In the competitive display market, developers are in a constant race to elevate the user sensory experience – sight being the most important and discerning of the human senses. As a result, manufacturers thrive by adopting innovative technologies that improve display quality. However, prior to adoption, new technologies must prove their reliability and adherence to the stringent manufacturing requirements of the industry.The implementation of quantum dot technology in displays is a prime example of an on-going disruption making its way to the mainstream market. The technology has advanced a lot in features and has overcome critical reliability and quality control hurdles.
Quantum dots, commonly referred to as ‘QDs’, are nanocrystals (tiny particles about a billionth of a meter in dimension) formed out of semiconductor materials. When illuminated, QDs efficiently absorb photons of light, which excite electron-hole pairs in the material. Within nanoseconds (billionths of a second) of excitation, these pairs ‘relax’: recombining to emit light of lower energy than the absorbed illumination. This process is known as “downconversion”.
Due to the quantum confinement electron-hole pairs in a QD, the downconversion process can be precisely dialed to yield a specific wavelength (i.e. color) of light by adjusting the QD’s size. For instance in CdSe – a first generation QD material – a 3 nm (nanometer) QD emits light at a wavelength of 530 nm in the green spectrum, while a 5.5 nm QD emits at a wavelength of 630nm, which corresponds to red.A few years ago, QDs were introduced to some segments of the LCD display market as an alternative to conventional white LED backlighting. QLED, as that quantum dot display technology came to be known, uses QDs as downconverters that more accurately recreate the RGB colors and, thereby, significantly expand the color gamut of the display.
Despite the manufacturing limitations of the early generations of QDs, the performance improvements observed in those first LCDs with QDs, were promising enough to spur further progress in the implementation of QD technology in displays. Different approaches were implemented or envisioned for augmenting displays with QDs, these include: QD enhancement films (QDEF) and QD color converters in OLEDs. In a nod to the technology’s eminence, Samsung recently announced their intention to expand QDs into OLED displays, in addition to their premium QLED offering .
QD technology is trending not only in displays, but is also penetrating other applications like photodetectors and solar cells. Consequently, demand for QDs has skyrocketed from several kg in 2013 to a few tons presently. New innovations are needed to make quantum technology accessible to the mass market over the next few years.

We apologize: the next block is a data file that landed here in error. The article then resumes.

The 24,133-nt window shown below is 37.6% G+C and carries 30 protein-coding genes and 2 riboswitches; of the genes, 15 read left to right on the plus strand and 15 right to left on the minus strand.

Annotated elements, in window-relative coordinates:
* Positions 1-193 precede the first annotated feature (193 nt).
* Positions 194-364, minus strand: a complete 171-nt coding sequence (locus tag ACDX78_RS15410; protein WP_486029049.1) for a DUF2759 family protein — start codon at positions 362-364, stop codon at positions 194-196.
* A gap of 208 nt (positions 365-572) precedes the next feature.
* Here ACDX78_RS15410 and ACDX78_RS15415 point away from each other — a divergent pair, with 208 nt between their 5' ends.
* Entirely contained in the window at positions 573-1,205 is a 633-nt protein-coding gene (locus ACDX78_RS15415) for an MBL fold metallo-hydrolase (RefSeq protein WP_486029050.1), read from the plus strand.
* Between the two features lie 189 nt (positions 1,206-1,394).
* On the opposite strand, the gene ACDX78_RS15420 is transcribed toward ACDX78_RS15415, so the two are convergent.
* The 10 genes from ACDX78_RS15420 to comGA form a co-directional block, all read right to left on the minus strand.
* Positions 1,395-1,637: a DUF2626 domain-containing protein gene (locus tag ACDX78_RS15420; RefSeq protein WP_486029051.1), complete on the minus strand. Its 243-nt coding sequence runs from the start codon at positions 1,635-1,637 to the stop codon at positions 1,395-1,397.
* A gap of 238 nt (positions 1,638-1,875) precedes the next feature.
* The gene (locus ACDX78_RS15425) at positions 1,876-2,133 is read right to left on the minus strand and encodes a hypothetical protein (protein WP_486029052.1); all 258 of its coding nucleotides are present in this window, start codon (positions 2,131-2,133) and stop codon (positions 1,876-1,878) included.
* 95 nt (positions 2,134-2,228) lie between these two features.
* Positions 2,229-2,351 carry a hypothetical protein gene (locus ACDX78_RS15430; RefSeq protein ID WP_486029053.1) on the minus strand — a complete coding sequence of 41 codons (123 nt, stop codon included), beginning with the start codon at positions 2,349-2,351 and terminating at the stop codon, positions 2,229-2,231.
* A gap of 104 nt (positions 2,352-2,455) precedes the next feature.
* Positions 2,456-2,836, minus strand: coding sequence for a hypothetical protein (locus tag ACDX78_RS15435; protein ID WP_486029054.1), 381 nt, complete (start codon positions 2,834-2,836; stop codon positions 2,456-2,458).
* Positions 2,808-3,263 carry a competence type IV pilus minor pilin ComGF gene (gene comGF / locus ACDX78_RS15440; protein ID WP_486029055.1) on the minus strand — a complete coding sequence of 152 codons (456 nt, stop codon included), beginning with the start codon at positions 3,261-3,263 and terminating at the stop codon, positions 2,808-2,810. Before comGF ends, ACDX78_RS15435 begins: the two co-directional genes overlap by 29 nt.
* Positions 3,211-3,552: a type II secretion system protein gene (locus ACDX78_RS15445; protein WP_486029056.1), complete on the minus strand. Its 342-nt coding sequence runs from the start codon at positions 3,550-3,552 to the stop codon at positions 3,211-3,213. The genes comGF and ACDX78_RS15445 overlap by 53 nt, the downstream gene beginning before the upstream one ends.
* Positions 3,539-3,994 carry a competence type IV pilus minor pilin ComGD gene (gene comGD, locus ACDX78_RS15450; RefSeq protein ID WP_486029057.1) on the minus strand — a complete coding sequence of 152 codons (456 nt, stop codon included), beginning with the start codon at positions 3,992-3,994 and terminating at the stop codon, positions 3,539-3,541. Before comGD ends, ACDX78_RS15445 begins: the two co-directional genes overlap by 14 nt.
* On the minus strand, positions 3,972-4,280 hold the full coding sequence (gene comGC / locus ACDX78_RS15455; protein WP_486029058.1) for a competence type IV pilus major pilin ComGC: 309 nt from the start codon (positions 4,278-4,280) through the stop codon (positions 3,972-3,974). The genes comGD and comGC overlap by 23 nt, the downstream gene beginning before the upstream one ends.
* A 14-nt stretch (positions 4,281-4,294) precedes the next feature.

QDs emit at a wavelength correlated with their size; and by controlling the QD’s size, the emission can be tuned to a specific color range. However, to get pure colors, i.e. downconversion with a narrow spectrum, requires manufacturing conventional QDs with almost atomic precision.
Conventional types of QDs, like those based on CdSe and InP, are exquisitely sensitive to minute variations in consistency, which may degrade their properties and essentially preclude them from delivering on all their promised benefits for display quality.
Miniscule random variations in reaction or temperature gradients – a normal feature of processing of most materials – lead to considerable fluctuations in the properties of QDs, like color purity and emission efficiency. The fluctuations grow with the scale of the production, creating quality issues beyond the tolerances of display manufacturing standards.
Without innovations in QD technology, the quantum dot display industry faces a shortage of high-quality materials that could deliver a quantum leap in screen color, brightness, and efficiency.
Recent groundbreaking advances in the composition and nanotechnology tools for the processing of QDs has led to a new generation of quantum materials called perovskites. Perovskite Quantum Dots are more emissive and color pure than those of CdSe and InP; and, notably, their electron-hole pairs are ‘weakly ‘confined (their energies are not as strongly correlated with the nanocrystals’ dimension). As a result, the optical properties of perovskite Quantum Dots can withstand minor variations in sizes and compositions better than previous generations of QDs, whose electron-hole pairs are ‘strongly’ confined within the nanocrystals.
Manufacturers of nanotechnology like Quantum Solutions, a leading developer of third generation QDs, have resolved the long standing issue of scaling up production, without compromising on quality by innovating new processes and compositions that exploit the robust properties of perovskite Quantum Dots.
The new generation of QD technologies, which are based on perovskites, can be produced in commercially large quantities while still maintaining full control over their emission peak and the narrow emission required for high-quality displays. With proper surface “passivation”, they can have luminescence efficiencies close to 100% (almost unheard of in previous compositions).
For instance, QDot™ SharpGreen perovskite Quantum Dots and the QDs polymer films developed by Quantum Solutions for displays offer highly pure colors with luminescence efficiencies close to 100% — a performance that would not be possible on a commercial scale in other types of QD materials.
Quantum dot technology is changing the future of displays
There are tremendous benefits of using quantum dots in displays. Breakthroughs in compositions and production approaches of QD technologies will be driving improvement in image quality and viewing experience in displays for years to come.